Assuntos
COVID-19/complicações , Convulsões/virologia , Substância Branca/patologia , Substância Branca/virologia , Encéfalo/diagnóstico por imagem , Encéfalo/patologia , Encéfalo/virologia , COVID-19/diagnóstico , COVID-19/fisiopatologia , Febre , Humanos , Recém-Nascido , Imageamento por Ressonância Magnética , Masculino , Convulsões/etiologia
17.
Pediatr Infect Dis J ; 40(7): e270-e271, 2021 07 01.
Artigo em Inglês | MEDLINE | ID: covidwho-1201291

RESUMO

The majority of coronavirus disease 2019 (COVID-19) have been confirmed in adults, with only a few reported cases in children. In the pediatric population, COVID-19 infection appears to be often unremarkable or associated with mild respiratory symptoms. Little is known about neurologic complications related to COVID-19 in newborns. We present a case of severe encephalitis with cytotoxic brain edema in a newborn with COVID-19.


Assuntos
Edema Encefálico/patologia , Edema Encefálico/virologia , Encéfalo/patologia , COVID-19/complicações , Encefalite Viral/etiologia , Doença Aguda , Encéfalo/diagnóstico por imagem , Encéfalo/virologia , Edema Encefálico/diagnóstico por imagem , COVID-19/diagnóstico , Feminino , Humanos , Recém-Nascido , Transmissão Vertical de Doenças Infecciosas , Imageamento por Ressonância Magnética , Masculino , Gravidez , Complicações Infecciosas na Gravidez/virologia , Convulsões/virologia
18.
Signal Transduct Target Ther ; 6(1): 169, 2021 04 24.
Artigo em Inglês | MEDLINE | ID: covidwho-1199270

RESUMO

Neurological manifestations are frequently reported in the COVID-19 patients. Neuromechanism of SARS-CoV-2 remains to be elucidated. In this study, we explored the mechanisms of SARS-CoV-2 neurotropism via our established non-human primate model of COVID-19. In rhesus monkey, SARS-CoV-2 invades the CNS primarily via the olfactory bulb. Thereafter, viruses rapidly spread to functional areas of the central nervous system, such as hippocampus, thalamus, and medulla oblongata. The infection of SARS-CoV-2 induces the inflammation possibly by targeting neurons, microglia, and astrocytes in the CNS. Consistently, SARS-CoV-2 infects neuro-derived SK-N-SH, glial-derived U251, and brain microvascular endothelial cells in vitro. To our knowledge, this is the first experimental evidence of SARS-CoV-2 neuroinvasion in the NHP model, which provides important insights into the CNS-related pathogenesis of SARS-CoV-2.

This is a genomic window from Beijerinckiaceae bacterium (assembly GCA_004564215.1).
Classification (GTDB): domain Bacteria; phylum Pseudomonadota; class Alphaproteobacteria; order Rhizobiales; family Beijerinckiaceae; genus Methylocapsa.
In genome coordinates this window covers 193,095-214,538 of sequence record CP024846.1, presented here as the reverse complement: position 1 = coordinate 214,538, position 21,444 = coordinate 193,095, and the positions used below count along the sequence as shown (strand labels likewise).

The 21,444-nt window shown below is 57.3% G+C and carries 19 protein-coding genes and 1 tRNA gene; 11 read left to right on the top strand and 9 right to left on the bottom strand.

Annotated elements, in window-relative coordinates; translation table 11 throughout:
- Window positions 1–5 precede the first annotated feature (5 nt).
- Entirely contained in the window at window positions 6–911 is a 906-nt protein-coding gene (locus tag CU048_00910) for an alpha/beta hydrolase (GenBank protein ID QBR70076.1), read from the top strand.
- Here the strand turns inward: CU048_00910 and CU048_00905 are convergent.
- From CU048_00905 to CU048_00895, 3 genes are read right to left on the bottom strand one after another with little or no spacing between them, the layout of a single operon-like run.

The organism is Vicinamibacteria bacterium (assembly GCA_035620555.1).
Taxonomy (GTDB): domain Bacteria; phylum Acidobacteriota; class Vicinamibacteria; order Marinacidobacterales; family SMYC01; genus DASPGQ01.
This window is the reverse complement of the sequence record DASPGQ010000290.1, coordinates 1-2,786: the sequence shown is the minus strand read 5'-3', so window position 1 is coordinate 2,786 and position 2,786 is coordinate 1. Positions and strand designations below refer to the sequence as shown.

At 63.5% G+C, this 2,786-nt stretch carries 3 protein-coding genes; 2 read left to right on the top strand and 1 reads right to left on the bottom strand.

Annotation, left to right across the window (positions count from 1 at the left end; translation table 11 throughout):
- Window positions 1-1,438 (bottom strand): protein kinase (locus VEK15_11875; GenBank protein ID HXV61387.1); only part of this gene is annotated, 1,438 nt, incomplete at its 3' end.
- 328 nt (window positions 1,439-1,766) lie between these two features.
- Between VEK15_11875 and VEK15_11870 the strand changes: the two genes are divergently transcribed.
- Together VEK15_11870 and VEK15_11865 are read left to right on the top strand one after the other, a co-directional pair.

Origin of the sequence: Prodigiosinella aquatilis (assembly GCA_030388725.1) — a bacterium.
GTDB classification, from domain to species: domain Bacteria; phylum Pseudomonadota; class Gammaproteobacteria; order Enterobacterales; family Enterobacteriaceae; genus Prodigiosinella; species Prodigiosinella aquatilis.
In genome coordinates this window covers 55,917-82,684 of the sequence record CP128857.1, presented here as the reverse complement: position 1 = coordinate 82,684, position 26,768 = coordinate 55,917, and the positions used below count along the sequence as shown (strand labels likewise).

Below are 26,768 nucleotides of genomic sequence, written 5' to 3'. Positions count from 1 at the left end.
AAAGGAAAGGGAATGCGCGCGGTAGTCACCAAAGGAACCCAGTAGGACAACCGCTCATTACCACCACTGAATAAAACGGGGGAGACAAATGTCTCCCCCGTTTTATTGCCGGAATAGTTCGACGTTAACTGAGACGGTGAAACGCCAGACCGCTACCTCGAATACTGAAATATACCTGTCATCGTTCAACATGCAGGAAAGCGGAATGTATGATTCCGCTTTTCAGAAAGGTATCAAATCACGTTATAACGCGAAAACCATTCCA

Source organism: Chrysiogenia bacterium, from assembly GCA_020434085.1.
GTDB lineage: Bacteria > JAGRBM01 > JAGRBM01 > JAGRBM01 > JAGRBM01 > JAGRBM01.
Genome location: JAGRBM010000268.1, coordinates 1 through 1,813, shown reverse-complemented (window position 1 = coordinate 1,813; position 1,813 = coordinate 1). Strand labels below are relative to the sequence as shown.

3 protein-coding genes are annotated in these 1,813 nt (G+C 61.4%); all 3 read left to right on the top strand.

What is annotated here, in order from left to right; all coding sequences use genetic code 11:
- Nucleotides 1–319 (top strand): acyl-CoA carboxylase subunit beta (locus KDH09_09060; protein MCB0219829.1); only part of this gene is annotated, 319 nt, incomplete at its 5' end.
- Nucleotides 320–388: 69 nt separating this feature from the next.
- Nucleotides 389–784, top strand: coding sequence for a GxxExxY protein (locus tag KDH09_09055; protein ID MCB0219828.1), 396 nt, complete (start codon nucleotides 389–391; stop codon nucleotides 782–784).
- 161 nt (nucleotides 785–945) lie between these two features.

Assuntos
Encefalopatias/metabolismo , Encéfalo/metabolismo , COVID-19/metabolismo , Bulbo Olfatório/metabolismo , SARS-CoV-2/metabolismo , Animais , Astrócitos/metabolismo , Astrócitos/patologia , Astrócitos/virologia , Encéfalo/patologia , Encéfalo/virologia , Encefalopatias/patologia , Encefalopatias/virologia , COVID-19/patologia , Modelos Animais de Doenças , Humanos , Macaca mulatta , Microglia/metabolismo , Microglia/patologia , Microglia/virologia , Neurônios/metabolismo , Neurônios/patologia , Neurônios/virologia , Bulbo Olfatório/patologia , Bulbo Olfatório/virologia
19.
Biofactors ; 47(2): 232-241, 2021 Mar.
Artigo em Inglês | MEDLINE | ID: mdl-33847020

RESUMO

COVID-19 leads to severe respiratory problems, but also to long-COVID syndrome associated primarily with cognitive dysfunction and fatigue. Long-COVID syndrome symptoms, especially brain fog, are similar to those experienced by patients undertaking or following chemotherapy for cancer (chemofog or chemobrain), as well in patients with myalgic encephalomyelitis/chronic fatigue syndrome (ME/CFS) or mast cell activation syndrome (MCAS). The pathogenesis of brain fog in these illnesses is presently unknown but may involve neuroinflammation via mast cells stimulated by pathogenic and stress stimuli to release mediators that activate microglia and lead to inflammation in the hypothalamus. These processes could be mitigated by phytosomal formulation (in olive pomace oil) of the natural flavonoid luteolin.


Assuntos